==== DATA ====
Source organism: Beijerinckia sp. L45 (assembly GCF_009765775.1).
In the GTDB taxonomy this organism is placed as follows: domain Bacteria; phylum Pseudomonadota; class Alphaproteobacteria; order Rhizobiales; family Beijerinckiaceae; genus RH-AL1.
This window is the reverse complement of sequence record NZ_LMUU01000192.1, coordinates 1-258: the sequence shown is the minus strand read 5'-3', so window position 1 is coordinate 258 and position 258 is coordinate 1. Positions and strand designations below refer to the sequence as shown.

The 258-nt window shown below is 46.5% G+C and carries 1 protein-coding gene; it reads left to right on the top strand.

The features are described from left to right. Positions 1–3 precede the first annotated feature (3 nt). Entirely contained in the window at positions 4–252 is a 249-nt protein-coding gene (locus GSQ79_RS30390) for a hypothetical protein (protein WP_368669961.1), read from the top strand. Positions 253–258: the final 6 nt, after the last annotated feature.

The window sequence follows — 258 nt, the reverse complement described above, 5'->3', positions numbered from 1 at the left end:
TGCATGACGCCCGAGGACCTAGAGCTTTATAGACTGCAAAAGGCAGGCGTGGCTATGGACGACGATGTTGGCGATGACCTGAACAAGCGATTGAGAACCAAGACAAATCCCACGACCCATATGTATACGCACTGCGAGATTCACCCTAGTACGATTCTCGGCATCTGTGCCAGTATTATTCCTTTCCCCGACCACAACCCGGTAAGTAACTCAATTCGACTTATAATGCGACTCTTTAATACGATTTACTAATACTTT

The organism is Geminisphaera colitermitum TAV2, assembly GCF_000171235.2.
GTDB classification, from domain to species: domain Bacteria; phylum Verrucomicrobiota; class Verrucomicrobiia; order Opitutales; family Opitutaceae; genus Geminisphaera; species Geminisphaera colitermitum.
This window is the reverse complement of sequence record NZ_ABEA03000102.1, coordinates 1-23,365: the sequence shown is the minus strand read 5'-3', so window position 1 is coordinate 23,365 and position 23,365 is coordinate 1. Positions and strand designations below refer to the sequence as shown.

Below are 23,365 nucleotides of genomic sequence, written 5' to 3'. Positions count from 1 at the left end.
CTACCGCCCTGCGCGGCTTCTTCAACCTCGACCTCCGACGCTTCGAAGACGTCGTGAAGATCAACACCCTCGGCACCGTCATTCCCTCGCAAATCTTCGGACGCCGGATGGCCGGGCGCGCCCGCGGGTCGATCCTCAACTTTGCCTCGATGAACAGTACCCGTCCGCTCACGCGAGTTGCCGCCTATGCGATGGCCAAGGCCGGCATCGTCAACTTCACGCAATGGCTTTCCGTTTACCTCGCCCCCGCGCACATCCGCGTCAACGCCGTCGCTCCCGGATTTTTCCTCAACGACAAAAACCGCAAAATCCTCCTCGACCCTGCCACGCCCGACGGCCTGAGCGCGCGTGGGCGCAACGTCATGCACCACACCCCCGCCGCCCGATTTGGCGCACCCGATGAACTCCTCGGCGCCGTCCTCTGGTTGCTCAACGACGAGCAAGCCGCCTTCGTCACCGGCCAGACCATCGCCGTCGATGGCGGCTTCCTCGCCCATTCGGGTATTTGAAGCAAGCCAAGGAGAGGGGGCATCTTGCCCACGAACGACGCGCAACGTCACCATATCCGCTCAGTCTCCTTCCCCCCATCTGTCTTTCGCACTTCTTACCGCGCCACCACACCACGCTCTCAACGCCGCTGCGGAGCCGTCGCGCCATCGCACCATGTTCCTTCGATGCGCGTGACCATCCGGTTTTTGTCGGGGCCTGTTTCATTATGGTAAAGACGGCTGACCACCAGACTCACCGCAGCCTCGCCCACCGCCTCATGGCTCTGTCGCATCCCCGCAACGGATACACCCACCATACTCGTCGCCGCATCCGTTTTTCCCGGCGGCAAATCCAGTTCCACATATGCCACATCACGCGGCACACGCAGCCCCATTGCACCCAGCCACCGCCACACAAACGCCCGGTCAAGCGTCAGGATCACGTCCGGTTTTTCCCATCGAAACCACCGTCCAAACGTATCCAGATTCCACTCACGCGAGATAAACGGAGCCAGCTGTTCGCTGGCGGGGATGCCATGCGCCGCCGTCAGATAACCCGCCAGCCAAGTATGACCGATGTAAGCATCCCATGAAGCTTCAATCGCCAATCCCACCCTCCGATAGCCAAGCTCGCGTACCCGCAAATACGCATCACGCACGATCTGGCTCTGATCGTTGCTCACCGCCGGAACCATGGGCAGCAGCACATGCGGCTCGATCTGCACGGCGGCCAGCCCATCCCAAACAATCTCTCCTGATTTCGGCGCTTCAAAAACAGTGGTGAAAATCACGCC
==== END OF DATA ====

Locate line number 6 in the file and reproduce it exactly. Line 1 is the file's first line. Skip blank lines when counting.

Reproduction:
The window sequence follows — 258 nt, the reverse complement described above, 5'->3', positions numbered from 1 at the left end: